Samsung is utilizing the latest LTPO OLED screen technology on the S22 Ultra that will allow it to achieve not only more granular, 1Hz-120Hz dynamic refresh rate adjustments, but also record brightness. The S22 Ultra is reaching 1750 nits of peak brightness in high ambient light settings while watching HDR content, while the Note 20 Ultra tops out at 1500 nits. Score one for the S22 Ultra.

Galaxy S22 Ultra vs Note 20 Ultra camera

Score two for the S22 Ultra is its camera kit. Also scores three and four, as not only does it come with the latest generation of Samsung’s top-shelf 108MP sensor but also with both a 10x periscope zoom camera, and a 3x telephoto shooter. Not that the Note 20 Ultra’s 108MP main sensor and 5x periscope zoom are slouches, but it’s clear who will be the camera specs boss between the two S Pen-wielding warriors.

Still, Galaxy Note 20 Ultra performed admirably in our camera tests, so for general intents and purposes it should be a match for the S22 Ultra. When it comes to detail, magnification, and light sensitivity, though, the S22 Ultra may bend it to its will. Here are some more Galaxy S22 Ultra cameras samples in different situations – night, daylight, zoom, selfies, and closeups – to gauge its camera performance.

Moreover, Samsung is employing a drastically (48%) improved image sensor stabilization that aids in night shots and make it superior to the Note 20 Ultra when recording video footage.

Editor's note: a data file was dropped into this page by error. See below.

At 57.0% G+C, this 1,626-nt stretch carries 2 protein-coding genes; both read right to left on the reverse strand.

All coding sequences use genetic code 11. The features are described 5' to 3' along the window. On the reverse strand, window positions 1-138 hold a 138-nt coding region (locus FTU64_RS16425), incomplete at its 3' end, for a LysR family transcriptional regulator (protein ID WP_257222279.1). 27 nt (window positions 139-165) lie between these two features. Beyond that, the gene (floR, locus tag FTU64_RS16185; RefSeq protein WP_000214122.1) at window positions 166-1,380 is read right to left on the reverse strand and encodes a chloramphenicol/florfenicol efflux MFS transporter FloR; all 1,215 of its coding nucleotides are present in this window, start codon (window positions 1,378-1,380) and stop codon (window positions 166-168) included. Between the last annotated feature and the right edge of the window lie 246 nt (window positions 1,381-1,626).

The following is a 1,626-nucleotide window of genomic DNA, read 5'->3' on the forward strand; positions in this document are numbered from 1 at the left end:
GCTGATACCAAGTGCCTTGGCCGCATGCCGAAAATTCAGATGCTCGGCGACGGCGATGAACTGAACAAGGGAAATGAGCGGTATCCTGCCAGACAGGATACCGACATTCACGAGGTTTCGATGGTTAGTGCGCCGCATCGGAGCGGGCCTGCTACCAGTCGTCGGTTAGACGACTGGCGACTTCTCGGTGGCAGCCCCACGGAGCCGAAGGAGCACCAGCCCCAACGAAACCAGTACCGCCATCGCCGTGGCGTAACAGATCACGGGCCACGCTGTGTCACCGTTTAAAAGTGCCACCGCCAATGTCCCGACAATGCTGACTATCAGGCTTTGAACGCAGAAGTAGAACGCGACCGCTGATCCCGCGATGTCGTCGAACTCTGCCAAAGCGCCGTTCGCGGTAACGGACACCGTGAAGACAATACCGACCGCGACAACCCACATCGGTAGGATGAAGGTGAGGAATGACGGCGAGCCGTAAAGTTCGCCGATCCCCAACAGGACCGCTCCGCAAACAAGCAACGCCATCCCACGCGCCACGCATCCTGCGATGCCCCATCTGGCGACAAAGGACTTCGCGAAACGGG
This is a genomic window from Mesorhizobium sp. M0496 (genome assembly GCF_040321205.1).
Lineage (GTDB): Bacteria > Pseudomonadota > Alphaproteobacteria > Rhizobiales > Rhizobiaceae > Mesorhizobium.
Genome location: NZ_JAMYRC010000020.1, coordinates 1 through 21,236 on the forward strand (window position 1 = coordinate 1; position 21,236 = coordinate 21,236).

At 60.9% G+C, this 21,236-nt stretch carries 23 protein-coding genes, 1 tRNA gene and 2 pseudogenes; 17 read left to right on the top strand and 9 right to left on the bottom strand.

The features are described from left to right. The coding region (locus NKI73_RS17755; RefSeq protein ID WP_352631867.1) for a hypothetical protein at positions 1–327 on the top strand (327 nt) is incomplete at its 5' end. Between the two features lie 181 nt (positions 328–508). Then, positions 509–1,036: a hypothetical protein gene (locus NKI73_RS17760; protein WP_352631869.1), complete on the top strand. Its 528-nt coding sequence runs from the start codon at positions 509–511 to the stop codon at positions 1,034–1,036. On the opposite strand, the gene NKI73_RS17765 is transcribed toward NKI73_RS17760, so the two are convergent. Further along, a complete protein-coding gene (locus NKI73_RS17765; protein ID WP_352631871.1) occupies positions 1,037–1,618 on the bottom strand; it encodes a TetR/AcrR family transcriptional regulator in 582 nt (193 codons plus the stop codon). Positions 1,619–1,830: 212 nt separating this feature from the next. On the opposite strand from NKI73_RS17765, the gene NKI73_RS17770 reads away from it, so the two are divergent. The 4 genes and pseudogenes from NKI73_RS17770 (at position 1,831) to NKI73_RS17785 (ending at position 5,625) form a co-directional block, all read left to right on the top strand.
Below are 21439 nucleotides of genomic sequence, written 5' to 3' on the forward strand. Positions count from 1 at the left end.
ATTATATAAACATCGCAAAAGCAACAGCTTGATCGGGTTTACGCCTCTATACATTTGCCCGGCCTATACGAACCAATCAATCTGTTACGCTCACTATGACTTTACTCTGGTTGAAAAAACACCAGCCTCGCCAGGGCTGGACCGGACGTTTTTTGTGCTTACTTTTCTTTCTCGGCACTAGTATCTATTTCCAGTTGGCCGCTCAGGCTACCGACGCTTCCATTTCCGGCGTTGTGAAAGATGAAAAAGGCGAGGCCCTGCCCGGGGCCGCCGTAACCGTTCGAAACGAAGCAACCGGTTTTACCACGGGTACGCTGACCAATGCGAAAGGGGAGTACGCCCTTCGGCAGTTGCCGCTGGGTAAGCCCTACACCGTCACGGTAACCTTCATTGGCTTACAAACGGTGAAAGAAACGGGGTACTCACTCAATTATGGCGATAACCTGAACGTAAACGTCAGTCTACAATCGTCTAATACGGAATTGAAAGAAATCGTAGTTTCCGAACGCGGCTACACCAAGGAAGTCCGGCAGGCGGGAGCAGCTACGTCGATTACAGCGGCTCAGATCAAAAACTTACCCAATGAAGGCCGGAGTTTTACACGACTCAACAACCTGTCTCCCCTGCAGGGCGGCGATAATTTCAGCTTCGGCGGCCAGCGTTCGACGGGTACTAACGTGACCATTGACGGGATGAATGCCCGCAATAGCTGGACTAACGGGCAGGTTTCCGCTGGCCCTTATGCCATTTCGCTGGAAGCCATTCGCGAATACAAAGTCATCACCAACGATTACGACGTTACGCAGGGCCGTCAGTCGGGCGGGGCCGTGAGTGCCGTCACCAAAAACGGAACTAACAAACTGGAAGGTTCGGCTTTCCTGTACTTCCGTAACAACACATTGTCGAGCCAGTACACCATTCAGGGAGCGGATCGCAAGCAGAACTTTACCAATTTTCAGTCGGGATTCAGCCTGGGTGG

Galaxy S22 Ultra vs Note 20 Ultra processor specs and performance


Being two-year removed from your competitor is putting the Note 20 Ultra at a great disadvantage in terms of processing power. With an aging 7nm Snapdragon 865+ chipset it will be no match for the 4nm Snapdragon 8 Gen 1 (1x 3GHz, 3x 2.5GHz, 4x 1.79GHz cores) or Exynos 2200 that Samsung is employing on the Galaxy S22 Ultra. 

The benchmarks of the Exynos 2200 model of the S22 Ultra here are pretty clear, and Samsung doesn’t give it any chance in the memory department as well. 


The Galaxy S22 Ultra is sporting the latest-gen LPDDR5X RAM memory that Samsung has, too, and up to 1TB maximum storage, so we’ve no doubts who can be proclaimed the performance king in the great S22 Ultra vs Note 20 Ultra stylus battle.

Galaxy S22 Ultra vs Note 20 Ultra battery life and charging speeds

The battery pack is the last area where Samsung’s S22 Ultra has a definite advantage before the Note 20 Ultra. Not only is it releasing with a larger, 5000mAh battery pack compared to the 4500mAh unit that is in the Note, but the more frugal processor and the next generation LTPO OLED screen draw much less power from it in aggregate. Thus, it was easy for the S22 Ultra to post battery benchmark scores way ahead of the Note 20 Ultra in all three of out tests – 120Hz browsing, YouTube video streaming, and 3D gaming, aided by the frugality of the AMD graphics subsystem in our Exynos 2200 chipset model.

When it comes to charging, the S22 Ultra has another advantage. The Note 20 Ultra doesn’t support Samsung’s own 45W charger, while the S22 Ultra is rumored to add the faster charging feature back, but official specs are one thing, and the actual charging times another, despite the fact that the Note 20 Ultra has the smaller battery.